(observing, analysing, applying or presenting).

Educational discourse and methodology of architecture classes must adapt to these specific steps

and to specific objectives settled for every lesson. Figure 1 is presenting a non-exhaustive scheme

considering many factors affecting didactic process when teaching architecture curricula. The left column

is indicating different types of methods, classified by different criteria, while the right column is

mentioning different specific methods, recommended for the four components of didactic scenario

specified by “ De-a Arhitectura ” curricula.

Figure 1: Possible categorized methods, proposed for architecture classes
Possible categorized methods, proposed for architecture classes
See Full Size >

Previous studies had shown a few important children’s particularities in perceiving, thinking and

appropriating spaces and places, so that methodology and didactical methods must comply with these

specifications. Besides the significant cognitive aspect of the lessons, architecture classes must be

associated with the affective dimension, assuring thus the maximum efficiency through children’s

attachment and bonding with the teacher or with the subject. Architecture didactic process must also be

conceived as most flexible and creative as possible, offering diverse didactic scenarios to allow children’s

creativity to develop. The balance between the pragmatic and metaphoric aspects of architecture lessons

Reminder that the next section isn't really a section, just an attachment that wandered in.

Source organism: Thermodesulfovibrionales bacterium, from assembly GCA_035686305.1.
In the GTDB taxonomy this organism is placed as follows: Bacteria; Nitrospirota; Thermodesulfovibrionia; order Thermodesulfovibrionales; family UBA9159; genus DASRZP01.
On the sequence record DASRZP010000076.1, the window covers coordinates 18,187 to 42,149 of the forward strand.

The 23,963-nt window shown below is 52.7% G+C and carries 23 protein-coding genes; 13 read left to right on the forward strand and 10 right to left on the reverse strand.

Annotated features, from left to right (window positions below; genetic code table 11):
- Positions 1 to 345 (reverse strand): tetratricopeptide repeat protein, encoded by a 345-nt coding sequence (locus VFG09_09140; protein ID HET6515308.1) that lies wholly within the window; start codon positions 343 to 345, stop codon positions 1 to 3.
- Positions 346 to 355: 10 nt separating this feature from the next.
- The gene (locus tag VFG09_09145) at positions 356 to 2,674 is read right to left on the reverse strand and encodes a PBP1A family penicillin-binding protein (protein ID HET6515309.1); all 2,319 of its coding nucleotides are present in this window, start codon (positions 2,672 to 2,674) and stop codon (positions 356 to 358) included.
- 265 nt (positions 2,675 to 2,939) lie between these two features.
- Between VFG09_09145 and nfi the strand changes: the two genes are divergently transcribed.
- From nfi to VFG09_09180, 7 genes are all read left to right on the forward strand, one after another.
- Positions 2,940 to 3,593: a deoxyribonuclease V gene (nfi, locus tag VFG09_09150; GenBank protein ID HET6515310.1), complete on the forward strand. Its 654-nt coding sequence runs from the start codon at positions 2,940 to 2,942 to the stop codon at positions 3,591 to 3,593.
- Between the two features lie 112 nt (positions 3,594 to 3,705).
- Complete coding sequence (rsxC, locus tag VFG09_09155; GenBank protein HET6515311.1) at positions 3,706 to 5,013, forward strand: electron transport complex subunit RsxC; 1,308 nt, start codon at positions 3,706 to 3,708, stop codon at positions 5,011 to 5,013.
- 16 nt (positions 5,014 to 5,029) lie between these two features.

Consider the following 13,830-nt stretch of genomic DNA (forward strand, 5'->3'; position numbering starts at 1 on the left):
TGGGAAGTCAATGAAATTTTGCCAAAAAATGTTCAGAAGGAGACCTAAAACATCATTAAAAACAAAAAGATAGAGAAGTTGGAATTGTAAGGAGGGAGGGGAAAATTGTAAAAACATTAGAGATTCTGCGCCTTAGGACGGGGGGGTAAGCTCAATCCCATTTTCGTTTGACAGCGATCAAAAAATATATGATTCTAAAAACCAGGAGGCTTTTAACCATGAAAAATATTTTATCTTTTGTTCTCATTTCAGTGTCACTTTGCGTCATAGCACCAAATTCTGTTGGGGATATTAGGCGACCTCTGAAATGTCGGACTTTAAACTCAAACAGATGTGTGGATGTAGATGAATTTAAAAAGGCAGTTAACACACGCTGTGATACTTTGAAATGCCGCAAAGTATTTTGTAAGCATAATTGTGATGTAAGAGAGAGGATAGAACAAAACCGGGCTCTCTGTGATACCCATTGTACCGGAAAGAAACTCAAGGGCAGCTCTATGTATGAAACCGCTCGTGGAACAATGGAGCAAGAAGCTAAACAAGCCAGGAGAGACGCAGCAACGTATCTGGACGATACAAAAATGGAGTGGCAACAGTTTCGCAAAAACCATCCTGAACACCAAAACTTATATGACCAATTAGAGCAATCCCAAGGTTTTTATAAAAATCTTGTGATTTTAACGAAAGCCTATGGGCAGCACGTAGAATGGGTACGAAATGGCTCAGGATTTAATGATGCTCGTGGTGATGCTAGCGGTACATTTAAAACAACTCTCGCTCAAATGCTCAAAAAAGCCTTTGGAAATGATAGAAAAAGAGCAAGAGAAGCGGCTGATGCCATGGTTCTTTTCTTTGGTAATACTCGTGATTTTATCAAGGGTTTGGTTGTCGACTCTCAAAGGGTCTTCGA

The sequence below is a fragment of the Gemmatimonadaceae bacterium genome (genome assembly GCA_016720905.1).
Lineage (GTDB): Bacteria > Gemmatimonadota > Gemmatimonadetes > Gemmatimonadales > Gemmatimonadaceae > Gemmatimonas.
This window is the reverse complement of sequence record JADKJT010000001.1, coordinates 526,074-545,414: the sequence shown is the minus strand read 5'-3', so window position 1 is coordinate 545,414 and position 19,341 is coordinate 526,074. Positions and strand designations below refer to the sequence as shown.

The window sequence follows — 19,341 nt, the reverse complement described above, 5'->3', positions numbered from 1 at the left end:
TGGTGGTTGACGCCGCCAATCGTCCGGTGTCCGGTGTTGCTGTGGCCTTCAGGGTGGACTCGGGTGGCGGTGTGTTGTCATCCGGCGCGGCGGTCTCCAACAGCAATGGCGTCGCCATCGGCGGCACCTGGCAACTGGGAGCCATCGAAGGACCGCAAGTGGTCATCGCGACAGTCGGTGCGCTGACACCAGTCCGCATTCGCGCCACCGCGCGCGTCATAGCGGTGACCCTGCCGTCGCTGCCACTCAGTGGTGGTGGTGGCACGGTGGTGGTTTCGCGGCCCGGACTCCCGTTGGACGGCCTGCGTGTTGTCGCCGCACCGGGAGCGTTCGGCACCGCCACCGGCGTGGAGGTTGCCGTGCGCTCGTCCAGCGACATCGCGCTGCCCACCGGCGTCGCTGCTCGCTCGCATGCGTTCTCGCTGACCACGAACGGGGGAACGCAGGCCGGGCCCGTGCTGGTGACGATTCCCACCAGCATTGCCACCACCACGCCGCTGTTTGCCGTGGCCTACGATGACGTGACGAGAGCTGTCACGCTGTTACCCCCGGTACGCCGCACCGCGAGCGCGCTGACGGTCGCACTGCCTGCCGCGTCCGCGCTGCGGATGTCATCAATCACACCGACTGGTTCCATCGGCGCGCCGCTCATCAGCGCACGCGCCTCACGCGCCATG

must be kept in mind and in control by the teacher. Outside play is an important catalyst for learning and

when it is doubled by playing, by a dynamic participation or by personal involvement, educational

process can be finalized with successful implemented objectives.

Combining all the methods presented by the diagram, during architecture classes is an issue falling

upon teacher’s liability, but choosing the right combination can ensure acquiring of theoretical

particularities summarized above from the previous chapter. A few following examples will display the

possible diversity in combining didactical methods, offering a guideline of how can be combined

pragmatic with symbolic methods when teaching a certain architecture theme.

As seen in the previous chapter, there are many ways to perceive space and build environment.

There are direct, experiential perceptions (for example 22.Free expeditions ) and indirect perceptions,

through descriptive items (implying thus children’s creativity and imagination) or through reproductions

of space itself (that stimulates cognition, spatial and tridimensional abilities). Free expeditions are a good

opportunity for a teacher to communicate and present information to children ( IV.1 . Communicated

knowledge methods and 22.Free expeditions ), but it can be a better opportunity for guided or unguided

self-discovered knowledge (IV.2.Methods for guided self-discoveredknowledge and IV.3.Methods for